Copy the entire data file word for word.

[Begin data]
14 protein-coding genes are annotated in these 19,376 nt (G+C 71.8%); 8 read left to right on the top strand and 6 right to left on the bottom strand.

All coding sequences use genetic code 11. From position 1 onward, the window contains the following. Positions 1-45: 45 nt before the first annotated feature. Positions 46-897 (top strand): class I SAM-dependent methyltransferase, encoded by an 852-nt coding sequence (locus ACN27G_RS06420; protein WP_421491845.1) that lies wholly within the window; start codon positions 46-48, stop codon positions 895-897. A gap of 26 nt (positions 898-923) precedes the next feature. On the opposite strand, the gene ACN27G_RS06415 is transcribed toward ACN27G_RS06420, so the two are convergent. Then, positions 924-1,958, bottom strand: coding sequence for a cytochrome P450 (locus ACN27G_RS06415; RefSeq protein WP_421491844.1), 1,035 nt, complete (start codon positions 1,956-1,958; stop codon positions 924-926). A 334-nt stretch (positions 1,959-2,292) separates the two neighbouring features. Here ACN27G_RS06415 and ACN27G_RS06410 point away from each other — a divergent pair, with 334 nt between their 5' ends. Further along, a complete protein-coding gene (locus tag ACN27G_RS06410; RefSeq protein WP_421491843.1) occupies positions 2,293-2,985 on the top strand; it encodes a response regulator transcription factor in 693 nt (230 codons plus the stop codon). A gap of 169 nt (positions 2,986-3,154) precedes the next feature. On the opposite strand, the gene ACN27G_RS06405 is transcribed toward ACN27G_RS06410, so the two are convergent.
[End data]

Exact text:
14 protein-coding genes are annotated in these 19,376 nt (G+C 71.8%); 8 read left to right on the top strand and 6 right to left on the bottom strand.

All coding sequences use genetic code 11. From position 1 onward, the window contains the following. Positions 1-45: 45 nt before the first annotated feature. Positions 46-897 (top strand): class I SAM-dependent methyltransferase, encoded by an 852-nt coding sequence (locus ACN27G_RS06420; protein WP_421491845.1) that lies wholly within the window; start codon positions 46-48, stop codon positions 895-897. A gap of 26 nt (positions 898-923) precedes the next feature. On the opposite strand, the gene ACN27G_RS06415 is transcribed toward ACN27G_RS06420, so the two are convergent. Then, positions 924-1,958, bottom strand: coding sequence for a cytochrome P450 (locus ACN27G_RS06415; RefSeq protein WP_421491844.1), 1,035 nt, complete (start codon positions 1,956-1,958; stop codon positions 924-926). A 334-nt stretch (positions 1,959-2,292) separates the two neighbouring features. Here ACN27G_RS06415 and ACN27G_RS06410 point away from each other — a divergent pair, with 334 nt between their 5' ends. Further along, a complete protein-coding gene (locus tag ACN27G_RS06410; RefSeq protein WP_421491843.1) occupies positions 2,293-2,985 on the top strand; it encodes a response regulator transcription factor in 693 nt (230 codons plus the stop codon). A gap of 169 nt (positions 2,986-3,154) precedes the next feature. On the opposite strand, the gene ACN27G_RS06405 is transcribed toward ACN27G_RS06410, so the two are convergent.